On the other hand, you could consider the listener's beliefs to be expressed as a function of the speaker's statements, in which case the function is computable (being the identity function). However, in this case it is unsurprising that the listener's beliefs (as the output of the function) are uncomputable, as they are a function of the speaker's statements, which were not assumed to be computable.

Comment by jessica-liu-taylor on Why Telling People They Don't Need Masks Backfired · 2020-03-18T07:42:33.872Z · score: 8 (6 votes) · LW · GW

It takes 10x as much work to refute bullshit than to produce it, and 100x as much work to show that the bullshit has net negative consequences as it does to produce it (numbers approximate, of course). This has strong implications for social epistemology, constitutional law, and security.

Comment by jessica-liu-taylor on A critical agential account of free will, causation, and physics · 2020-03-16T20:39:30.237Z · score: 2 (1 votes) · LW · GW

Let R be a relation. Then "R(X, Y)" contradicts "not R(X, Y)". Of course people can misuse language to be tricky about this.

Special relativity is falsifiable even though it defines position/velocity relationally.

Falsifiability, properly understood, is subjective, in that the falsifier must be some cognitive process that can make observations. Experimental results can only falsify theories if those results are observed by some cognitive process that can conceptualize the theory. Unobservable experimental results are of no use.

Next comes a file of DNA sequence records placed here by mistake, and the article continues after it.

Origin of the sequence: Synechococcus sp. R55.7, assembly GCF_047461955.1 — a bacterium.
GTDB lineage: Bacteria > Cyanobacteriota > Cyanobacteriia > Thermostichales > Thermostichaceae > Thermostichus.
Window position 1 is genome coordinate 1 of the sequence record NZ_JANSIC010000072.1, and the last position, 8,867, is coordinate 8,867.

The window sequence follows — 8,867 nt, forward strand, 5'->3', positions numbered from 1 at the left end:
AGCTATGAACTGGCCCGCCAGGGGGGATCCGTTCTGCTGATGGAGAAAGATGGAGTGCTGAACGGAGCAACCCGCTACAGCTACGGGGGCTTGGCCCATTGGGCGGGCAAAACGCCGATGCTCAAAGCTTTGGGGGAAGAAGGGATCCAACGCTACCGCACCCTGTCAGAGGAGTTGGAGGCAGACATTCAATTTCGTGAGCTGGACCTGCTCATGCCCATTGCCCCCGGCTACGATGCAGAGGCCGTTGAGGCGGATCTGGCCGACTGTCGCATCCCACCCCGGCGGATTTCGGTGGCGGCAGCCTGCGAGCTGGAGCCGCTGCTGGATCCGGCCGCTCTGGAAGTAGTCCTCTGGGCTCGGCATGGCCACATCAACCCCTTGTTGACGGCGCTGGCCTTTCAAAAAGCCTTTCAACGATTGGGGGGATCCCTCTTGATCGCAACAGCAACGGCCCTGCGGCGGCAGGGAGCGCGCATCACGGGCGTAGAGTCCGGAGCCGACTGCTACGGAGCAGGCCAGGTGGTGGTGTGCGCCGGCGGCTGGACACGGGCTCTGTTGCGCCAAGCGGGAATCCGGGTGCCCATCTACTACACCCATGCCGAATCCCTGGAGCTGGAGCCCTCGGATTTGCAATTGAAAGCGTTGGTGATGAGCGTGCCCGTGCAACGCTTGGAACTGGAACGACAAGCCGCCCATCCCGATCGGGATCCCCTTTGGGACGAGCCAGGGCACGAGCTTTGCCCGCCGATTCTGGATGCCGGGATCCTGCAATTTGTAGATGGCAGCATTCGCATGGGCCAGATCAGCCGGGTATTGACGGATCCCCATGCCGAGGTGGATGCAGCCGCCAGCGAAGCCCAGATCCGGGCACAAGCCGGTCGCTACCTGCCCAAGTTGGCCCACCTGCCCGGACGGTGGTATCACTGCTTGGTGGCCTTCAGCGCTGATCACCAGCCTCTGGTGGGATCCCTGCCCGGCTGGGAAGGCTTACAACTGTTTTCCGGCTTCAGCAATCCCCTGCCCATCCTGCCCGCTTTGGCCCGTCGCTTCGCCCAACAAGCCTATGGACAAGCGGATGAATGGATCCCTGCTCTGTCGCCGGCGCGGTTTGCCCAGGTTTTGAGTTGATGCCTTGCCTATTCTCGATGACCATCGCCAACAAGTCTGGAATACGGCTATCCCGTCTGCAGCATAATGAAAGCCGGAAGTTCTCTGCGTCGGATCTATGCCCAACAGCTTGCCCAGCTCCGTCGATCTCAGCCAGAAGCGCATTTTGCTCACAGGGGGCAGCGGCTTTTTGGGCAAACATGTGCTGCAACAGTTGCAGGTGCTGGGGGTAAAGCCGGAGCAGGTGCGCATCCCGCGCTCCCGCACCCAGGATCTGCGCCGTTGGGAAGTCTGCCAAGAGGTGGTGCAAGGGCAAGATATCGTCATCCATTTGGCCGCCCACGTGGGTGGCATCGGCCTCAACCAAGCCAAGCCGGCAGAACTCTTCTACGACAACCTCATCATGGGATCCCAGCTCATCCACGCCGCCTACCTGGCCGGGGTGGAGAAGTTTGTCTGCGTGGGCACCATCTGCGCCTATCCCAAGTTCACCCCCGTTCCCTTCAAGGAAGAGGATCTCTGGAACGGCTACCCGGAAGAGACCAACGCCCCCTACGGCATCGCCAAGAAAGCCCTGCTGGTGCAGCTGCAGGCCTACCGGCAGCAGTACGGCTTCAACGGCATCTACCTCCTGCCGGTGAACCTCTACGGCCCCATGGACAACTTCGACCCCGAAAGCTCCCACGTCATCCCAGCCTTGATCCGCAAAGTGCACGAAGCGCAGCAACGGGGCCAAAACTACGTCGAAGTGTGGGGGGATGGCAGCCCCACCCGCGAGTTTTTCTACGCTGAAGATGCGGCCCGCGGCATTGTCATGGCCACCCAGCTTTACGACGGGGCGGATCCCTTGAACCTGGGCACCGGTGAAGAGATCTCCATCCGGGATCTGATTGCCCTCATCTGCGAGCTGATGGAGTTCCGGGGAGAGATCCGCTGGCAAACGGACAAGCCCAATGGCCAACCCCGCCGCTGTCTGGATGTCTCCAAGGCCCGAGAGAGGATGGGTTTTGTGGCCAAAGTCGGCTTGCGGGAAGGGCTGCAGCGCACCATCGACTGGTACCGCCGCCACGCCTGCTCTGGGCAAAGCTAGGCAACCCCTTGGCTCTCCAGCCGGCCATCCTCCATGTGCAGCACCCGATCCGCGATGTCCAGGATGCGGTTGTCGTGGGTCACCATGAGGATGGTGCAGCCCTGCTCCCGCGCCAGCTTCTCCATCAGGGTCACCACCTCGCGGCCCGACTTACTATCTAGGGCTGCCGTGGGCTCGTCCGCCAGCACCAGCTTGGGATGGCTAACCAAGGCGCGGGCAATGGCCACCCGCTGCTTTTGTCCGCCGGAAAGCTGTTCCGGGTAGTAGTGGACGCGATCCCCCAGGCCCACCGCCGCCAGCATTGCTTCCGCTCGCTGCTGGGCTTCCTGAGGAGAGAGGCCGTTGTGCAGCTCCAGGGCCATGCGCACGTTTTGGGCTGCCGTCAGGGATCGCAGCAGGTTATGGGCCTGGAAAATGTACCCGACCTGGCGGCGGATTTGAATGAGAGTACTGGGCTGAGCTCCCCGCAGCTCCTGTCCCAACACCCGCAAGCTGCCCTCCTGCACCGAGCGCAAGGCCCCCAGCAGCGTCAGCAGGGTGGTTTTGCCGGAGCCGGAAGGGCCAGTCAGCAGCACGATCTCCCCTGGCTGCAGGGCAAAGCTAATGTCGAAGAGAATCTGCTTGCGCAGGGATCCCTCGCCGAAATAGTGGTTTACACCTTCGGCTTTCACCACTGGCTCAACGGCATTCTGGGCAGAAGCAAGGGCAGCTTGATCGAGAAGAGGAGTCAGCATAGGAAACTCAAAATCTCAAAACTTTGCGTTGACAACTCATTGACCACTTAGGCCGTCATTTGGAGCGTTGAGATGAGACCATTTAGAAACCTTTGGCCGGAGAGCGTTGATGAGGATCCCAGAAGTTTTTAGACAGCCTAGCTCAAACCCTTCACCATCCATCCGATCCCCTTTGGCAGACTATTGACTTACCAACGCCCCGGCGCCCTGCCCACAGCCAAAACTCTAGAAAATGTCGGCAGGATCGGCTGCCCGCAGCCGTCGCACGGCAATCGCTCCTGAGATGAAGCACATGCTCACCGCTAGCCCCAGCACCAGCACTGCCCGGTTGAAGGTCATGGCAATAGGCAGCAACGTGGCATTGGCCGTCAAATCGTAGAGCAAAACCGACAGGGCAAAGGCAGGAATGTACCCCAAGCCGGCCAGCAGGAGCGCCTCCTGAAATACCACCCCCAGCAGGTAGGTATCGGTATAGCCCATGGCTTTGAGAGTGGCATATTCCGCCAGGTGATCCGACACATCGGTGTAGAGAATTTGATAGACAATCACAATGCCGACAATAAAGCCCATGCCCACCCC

(Yes, the cognitive process may be a standardized intersubjective, if the observations and theories are common knowledge; Popper emphasizes this intersubjectivity in The Logic of Scientific Discovery. However, if Robinson Crusoe is theoretically capable of science, this intersubjectivity is not strictly necessary)

Comment by jessica-liu-taylor on A Sketch of Answers for Physicalists · 2020-03-15T21:09:42.039Z · score: 4 (2 votes) · LW · GW

See this thread on Game of Life.

The simulator's perspective is outside "our universe" but not outside the totality; there are multiple possible simulable universes, like there are different video games. Mario's (hypothetical) notion of "a view outside this world" refers to a view of the world of Super Mario Bros, and this differs depending on the video game character. Additionally, the video game players / simulators live in their own world, which is part of the totality.

Any given perspective can imagine zooming out by a given "distance" (in terms of space, time, simulation level, multiversal branch, perhaps others). This yields a sequence of views, each of which is dependent on the initial perspective. Perhaps the "view from nowhere" may be considered as the limit of this process. I am not convinced this limit may be coherently reified as a referenceable thing, however. In addition, such a view would be infinitely far from our own, and it would take an infinite time to zoom in from there to our actual here-and-now location.